2. The concept of Lechat’chilah Aribber has its source in the Torah. The Torah begins in a manner of Lechat’chilah Aribber. The first letter of the Torah, a beis, which begins the word Bereishis, stands for the word berachah,” blessing. This shows how G‑d’s blessing is present even before there exists anyone to bless.1

The second word of the Torah, borah — “created”, also emphasizes the concept of Lechat’chilah Aribber. As the Alter Rebbe explains in Iggeres HaKodesh (20), creation ex nihilo has its source in G‑d’s essence. No other level of G‑dliness can bring about such a feat. Thus, the Torah teaches us how our world is connected with G‑d’s very essence.

The Torah continues “And the spirit of G‑d was hovering over the water.” This also is an expression of Lechat’chilah Aribber. Our Sages explain that this refers to “the spirit of Mashiach.” Thus, even before all the particular creations were brought into being, “the spirit of Mashiach,” the ultimate state of the world’s completion, was “hovering” above existence.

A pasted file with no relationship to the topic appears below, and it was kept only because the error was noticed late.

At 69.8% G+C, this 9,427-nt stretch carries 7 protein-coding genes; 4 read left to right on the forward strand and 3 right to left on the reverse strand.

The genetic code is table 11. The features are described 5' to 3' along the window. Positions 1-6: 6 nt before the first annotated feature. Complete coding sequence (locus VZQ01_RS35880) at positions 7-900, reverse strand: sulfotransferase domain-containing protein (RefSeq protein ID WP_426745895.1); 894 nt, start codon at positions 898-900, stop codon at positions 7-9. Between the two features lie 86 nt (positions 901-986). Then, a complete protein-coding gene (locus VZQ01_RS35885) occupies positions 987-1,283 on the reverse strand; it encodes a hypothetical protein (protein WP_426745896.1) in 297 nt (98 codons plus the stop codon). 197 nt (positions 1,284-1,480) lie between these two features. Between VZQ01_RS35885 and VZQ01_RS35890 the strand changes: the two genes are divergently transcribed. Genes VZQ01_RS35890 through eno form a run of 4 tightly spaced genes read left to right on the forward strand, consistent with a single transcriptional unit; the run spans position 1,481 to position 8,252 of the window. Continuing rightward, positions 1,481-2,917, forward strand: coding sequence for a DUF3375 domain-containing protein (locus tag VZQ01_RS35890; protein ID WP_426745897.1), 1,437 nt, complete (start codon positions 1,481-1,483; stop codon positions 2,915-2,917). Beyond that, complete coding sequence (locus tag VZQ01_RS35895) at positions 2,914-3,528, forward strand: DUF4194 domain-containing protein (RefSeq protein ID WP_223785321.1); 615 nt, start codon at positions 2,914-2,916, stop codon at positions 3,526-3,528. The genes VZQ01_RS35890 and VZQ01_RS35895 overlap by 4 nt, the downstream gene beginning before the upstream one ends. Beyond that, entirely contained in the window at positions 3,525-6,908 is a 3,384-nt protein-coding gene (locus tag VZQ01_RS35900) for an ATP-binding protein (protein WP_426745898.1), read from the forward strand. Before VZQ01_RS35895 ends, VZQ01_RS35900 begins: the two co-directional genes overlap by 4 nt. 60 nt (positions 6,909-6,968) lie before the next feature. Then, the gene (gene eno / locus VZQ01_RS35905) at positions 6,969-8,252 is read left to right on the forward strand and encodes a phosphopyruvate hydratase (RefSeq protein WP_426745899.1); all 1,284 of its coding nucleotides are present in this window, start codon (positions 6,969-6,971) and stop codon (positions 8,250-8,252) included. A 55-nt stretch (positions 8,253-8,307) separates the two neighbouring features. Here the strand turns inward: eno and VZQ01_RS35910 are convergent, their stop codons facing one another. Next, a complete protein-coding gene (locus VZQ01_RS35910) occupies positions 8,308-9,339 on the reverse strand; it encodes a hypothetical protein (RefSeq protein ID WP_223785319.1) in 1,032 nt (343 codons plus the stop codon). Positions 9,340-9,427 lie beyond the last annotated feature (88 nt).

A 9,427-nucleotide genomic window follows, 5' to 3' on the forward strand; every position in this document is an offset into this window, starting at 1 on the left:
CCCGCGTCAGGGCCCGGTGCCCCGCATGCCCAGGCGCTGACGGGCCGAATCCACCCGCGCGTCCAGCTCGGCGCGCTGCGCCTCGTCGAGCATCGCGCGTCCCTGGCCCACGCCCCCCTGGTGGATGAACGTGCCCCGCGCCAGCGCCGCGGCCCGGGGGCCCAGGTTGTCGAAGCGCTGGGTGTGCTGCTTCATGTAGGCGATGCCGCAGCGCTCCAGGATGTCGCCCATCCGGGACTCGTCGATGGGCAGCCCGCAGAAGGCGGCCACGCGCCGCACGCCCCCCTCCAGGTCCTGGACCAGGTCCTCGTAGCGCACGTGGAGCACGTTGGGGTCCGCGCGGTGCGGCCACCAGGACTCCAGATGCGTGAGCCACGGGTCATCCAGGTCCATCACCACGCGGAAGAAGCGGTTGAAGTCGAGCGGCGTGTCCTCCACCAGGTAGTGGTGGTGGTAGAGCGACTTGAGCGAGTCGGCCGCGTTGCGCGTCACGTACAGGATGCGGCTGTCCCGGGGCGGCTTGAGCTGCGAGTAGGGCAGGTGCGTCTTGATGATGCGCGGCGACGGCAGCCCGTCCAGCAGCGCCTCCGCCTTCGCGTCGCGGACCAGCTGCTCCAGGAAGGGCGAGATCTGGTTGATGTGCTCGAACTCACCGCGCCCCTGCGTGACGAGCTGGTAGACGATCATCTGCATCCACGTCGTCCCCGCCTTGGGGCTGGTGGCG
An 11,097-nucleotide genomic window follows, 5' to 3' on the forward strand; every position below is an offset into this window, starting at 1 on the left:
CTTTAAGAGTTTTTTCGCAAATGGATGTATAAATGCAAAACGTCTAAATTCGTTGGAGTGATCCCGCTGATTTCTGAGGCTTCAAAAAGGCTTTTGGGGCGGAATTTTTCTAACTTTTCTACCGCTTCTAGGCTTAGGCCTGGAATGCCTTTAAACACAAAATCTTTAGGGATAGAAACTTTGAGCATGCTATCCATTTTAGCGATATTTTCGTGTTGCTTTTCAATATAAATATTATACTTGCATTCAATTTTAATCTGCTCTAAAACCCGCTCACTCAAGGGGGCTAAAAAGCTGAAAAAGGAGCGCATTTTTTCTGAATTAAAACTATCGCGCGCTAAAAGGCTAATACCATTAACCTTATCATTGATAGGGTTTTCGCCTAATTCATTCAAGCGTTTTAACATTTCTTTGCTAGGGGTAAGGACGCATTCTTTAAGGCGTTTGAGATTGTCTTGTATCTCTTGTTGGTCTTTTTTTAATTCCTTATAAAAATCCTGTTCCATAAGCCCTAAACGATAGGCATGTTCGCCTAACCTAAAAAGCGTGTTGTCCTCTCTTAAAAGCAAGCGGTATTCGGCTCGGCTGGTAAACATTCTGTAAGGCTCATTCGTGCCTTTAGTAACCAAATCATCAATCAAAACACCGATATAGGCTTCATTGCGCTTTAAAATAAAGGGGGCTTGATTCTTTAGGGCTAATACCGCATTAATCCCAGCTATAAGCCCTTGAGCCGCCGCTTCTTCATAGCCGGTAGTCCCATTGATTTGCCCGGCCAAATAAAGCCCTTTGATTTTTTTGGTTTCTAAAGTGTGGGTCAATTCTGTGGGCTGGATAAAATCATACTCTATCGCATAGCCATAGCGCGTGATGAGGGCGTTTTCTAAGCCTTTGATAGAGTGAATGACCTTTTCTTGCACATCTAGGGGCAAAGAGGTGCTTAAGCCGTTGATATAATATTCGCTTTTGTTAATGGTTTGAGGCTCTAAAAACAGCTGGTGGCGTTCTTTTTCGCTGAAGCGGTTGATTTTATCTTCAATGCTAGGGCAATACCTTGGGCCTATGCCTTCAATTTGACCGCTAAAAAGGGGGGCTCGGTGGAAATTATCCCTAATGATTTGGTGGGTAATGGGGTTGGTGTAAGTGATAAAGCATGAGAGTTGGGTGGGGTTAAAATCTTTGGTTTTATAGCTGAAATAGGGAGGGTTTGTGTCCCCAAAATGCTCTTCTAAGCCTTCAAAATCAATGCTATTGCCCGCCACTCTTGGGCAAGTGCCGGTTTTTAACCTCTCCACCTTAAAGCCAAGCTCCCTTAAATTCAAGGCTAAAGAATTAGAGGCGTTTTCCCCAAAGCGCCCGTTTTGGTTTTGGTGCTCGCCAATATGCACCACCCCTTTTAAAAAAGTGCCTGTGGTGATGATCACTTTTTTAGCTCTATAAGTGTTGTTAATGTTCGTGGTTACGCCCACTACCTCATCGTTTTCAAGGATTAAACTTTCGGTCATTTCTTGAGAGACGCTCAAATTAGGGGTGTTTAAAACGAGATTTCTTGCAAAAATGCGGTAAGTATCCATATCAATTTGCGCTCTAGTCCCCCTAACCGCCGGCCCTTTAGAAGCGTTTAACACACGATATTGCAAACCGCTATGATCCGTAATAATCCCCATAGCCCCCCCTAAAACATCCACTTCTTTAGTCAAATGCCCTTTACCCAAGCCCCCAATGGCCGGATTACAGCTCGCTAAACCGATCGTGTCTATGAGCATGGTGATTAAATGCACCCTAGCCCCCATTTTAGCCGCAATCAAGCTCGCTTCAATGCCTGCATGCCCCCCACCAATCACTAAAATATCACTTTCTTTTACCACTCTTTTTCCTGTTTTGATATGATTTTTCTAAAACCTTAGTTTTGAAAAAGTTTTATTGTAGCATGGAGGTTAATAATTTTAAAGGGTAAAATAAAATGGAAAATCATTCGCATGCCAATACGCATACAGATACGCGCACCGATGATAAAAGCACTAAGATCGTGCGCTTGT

Similarly, the first of the G‑d’s statements which created individual entities, the statement, “Let there be light,” also reflects the concept Lechat’chilah Aribber. In general, light is above the limits of the world. Surely, this applies to the light created on the first day which allowed Adam to see “from one end of the world to the other.”2

Also, the conclusion of Torah, “All the signs and wonders... and all the mighty hand... which Moshe performed before the eyes of all Israel,” also reflects the concept Lechat’chilah Aribber. The “signs and wonders,” i.e., the highest spiritual levels, were revealed for “all Israel,” the totality of the Jewish people.